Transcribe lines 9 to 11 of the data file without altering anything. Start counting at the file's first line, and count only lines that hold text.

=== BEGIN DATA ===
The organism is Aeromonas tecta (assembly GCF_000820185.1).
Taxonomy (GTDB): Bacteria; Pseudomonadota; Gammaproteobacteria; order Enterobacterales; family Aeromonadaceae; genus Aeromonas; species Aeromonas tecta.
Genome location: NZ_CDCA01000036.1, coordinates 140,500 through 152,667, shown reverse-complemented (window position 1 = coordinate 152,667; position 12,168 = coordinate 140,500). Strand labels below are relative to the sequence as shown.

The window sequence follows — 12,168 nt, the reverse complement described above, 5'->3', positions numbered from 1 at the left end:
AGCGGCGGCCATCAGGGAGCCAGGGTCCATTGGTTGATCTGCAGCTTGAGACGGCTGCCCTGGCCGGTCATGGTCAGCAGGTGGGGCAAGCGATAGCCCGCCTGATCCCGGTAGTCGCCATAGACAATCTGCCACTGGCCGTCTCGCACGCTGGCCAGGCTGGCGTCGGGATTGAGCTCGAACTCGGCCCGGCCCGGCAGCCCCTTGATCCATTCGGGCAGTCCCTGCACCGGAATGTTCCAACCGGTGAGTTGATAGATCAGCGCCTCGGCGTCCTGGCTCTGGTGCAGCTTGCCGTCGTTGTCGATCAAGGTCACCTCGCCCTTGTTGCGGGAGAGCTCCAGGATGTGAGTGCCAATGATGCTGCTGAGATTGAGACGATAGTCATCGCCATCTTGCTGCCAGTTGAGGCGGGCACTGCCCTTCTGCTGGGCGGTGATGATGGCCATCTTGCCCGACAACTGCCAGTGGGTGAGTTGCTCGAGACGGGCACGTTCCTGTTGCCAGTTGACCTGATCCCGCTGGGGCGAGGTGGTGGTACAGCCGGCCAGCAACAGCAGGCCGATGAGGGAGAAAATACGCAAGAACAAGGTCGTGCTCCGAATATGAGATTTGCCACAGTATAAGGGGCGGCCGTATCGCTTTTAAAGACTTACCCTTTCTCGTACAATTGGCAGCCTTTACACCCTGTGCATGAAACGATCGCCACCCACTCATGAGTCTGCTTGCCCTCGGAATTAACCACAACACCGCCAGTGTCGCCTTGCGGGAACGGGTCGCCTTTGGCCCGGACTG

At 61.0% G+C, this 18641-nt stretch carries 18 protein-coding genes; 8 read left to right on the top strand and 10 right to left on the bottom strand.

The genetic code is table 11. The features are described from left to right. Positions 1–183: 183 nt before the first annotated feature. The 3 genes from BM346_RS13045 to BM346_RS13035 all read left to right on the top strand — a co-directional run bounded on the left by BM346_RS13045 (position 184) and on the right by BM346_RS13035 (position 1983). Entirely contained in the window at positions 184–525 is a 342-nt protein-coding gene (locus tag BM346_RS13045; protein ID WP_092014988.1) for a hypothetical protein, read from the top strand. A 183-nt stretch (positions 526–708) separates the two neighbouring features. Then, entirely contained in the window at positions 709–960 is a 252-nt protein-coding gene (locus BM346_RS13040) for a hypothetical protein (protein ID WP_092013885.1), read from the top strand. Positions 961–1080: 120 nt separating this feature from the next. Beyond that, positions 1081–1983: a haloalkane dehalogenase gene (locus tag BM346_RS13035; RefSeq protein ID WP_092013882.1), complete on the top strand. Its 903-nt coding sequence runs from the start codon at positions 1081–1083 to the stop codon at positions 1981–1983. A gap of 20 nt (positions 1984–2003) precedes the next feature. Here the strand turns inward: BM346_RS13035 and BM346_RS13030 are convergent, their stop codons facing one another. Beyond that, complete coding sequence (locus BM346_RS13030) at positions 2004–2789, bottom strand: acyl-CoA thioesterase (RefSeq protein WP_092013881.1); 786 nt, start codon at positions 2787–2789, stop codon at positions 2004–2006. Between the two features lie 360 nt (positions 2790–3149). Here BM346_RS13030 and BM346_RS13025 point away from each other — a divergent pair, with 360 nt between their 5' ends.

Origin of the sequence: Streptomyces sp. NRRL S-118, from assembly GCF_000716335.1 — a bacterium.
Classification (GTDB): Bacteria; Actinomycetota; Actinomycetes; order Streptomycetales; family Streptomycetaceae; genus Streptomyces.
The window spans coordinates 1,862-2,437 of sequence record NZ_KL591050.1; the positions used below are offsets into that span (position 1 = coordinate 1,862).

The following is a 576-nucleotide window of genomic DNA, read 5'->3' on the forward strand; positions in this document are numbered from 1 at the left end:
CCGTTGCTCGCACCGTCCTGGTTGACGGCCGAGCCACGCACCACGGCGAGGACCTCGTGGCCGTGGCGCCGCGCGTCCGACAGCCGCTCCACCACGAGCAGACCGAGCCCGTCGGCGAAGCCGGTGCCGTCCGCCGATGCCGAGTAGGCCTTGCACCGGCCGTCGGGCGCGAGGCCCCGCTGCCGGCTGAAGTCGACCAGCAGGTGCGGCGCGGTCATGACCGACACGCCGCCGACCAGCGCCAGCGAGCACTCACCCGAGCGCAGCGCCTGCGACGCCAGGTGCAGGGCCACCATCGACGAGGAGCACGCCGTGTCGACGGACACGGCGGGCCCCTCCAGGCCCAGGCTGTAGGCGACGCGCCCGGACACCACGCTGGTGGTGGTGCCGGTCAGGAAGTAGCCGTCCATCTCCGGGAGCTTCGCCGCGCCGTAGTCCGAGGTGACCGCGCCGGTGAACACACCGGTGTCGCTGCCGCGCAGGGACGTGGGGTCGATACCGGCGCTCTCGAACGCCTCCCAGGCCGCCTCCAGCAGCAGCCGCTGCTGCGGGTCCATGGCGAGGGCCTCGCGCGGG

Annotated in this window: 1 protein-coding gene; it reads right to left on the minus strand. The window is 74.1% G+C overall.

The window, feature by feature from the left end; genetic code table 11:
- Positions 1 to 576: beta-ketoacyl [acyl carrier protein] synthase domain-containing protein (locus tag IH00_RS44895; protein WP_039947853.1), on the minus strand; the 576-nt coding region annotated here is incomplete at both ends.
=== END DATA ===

Classification (GTDB): Bacteria; Actinomycetota; Actinomycetes; order Streptomycetales; family Streptomycetaceae; genus Streptomyces.
The window spans coordinates 1,862-2,437 of sequence record NZ_KL591050.1; the positions used below are offsets into that span (position 1 = coordinate 1,862).

The following is a 576-nucleotide window of genomic DNA, read 5'->3' on the forward strand; positions in this document are numbered from 1 at the left end: